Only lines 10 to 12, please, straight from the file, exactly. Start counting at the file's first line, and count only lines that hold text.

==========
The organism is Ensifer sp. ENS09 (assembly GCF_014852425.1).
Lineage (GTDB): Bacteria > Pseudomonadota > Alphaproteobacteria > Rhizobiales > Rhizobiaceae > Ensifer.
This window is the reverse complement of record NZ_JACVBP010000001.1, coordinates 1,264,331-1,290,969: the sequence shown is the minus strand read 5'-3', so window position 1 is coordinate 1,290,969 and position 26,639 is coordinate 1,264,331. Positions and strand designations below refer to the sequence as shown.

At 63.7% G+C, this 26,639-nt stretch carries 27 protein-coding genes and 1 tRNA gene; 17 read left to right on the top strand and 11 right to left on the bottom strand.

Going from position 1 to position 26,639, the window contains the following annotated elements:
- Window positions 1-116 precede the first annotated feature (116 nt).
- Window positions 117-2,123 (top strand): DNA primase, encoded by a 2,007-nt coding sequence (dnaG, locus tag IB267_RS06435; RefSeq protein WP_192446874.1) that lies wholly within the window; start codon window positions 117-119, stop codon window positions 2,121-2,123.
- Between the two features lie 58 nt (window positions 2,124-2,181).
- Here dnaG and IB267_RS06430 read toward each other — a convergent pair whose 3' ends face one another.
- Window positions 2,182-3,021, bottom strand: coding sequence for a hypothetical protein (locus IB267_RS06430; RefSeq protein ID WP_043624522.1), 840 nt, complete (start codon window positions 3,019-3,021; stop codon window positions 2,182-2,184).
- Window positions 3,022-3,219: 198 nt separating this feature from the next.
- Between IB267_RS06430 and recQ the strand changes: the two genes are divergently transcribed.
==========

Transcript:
- Window positions 2,182-3,021, bottom strand: coding sequence for a hypothetical protein (locus IB267_RS06430; RefSeq protein ID WP_043624522.1), 840 nt, complete (start codon window positions 3,019-3,021; stop codon window positions 2,182-2,184).
- Window positions 3,022-3,219: 198 nt separating this feature from the next.
- Between IB267_RS06430 and recQ the strand changes: the two genes are divergently transcribed.